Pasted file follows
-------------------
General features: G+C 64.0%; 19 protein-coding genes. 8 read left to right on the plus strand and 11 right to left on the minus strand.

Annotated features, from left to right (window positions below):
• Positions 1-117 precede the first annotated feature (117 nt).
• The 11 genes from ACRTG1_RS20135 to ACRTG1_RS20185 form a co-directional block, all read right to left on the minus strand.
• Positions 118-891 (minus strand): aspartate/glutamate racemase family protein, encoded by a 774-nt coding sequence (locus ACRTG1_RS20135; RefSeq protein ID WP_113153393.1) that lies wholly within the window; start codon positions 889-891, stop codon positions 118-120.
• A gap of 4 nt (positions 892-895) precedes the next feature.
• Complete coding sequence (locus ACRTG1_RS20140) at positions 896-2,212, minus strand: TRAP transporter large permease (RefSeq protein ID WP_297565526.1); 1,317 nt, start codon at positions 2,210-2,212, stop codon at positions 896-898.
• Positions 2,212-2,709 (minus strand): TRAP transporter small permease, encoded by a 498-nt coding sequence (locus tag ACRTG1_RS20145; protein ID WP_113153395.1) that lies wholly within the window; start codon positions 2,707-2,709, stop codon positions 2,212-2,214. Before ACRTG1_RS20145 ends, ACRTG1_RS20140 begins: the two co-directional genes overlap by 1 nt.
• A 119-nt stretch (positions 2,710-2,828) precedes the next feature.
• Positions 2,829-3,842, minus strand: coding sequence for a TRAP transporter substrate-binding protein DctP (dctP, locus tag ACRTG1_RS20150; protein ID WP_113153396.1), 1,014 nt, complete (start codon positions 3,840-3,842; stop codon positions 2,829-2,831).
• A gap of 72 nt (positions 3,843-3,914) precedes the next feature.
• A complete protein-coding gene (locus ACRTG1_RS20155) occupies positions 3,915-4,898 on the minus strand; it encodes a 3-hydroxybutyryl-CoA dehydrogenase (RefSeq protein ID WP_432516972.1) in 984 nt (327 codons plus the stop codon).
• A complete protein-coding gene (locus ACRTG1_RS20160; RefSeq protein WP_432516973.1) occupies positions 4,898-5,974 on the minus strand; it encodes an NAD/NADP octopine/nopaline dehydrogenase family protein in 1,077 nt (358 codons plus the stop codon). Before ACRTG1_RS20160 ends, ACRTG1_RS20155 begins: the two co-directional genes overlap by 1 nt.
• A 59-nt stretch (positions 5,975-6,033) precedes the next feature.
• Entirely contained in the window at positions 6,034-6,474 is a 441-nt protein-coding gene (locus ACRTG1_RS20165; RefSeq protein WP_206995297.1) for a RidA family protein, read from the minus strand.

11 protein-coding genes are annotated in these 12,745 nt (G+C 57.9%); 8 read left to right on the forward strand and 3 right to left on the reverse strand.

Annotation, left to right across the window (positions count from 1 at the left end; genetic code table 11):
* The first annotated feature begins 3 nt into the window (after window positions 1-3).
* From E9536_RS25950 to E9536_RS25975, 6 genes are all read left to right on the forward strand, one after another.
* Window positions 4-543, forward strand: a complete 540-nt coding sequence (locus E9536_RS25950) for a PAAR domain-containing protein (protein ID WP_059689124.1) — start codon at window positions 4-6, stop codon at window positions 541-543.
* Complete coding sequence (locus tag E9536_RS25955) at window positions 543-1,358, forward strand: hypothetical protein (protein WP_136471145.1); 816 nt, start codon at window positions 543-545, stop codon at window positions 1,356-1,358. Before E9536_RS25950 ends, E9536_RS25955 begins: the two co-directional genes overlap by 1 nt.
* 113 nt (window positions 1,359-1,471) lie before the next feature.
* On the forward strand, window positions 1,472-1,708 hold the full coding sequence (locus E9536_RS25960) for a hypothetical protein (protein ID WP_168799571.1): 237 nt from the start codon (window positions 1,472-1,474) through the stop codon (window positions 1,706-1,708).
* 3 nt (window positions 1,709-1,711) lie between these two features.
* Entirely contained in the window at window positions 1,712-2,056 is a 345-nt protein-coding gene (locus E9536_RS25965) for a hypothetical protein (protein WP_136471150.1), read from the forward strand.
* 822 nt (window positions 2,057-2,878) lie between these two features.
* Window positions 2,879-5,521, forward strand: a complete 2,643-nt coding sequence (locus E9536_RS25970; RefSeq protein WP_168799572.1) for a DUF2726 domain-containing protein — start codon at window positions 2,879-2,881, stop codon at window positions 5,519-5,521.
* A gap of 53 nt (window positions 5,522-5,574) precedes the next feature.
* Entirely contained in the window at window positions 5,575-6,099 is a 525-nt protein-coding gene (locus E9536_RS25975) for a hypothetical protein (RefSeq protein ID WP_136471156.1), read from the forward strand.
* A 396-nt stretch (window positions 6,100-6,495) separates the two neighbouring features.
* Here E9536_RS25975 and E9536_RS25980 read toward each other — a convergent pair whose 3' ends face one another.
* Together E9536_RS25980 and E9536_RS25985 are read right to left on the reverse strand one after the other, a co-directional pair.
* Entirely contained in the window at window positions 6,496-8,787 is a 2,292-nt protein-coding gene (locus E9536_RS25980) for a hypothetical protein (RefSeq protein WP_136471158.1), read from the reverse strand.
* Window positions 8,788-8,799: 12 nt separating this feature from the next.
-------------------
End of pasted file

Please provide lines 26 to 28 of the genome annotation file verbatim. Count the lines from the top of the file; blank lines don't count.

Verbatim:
* 822 nt (window positions 2,057-2,878) lie between these two features.
* Window positions 2,879-5,521, forward strand: a complete 2,643-nt coding sequence (locus E9536_RS25970; RefSeq protein WP_168799572.1) for a DUF2726 domain-containing protein — start codon at window positions 2,879-2,881, stop codon at window positions 5,519-5,521.
* A gap of 53 nt (window positions 5,522-5,574) precedes the next feature.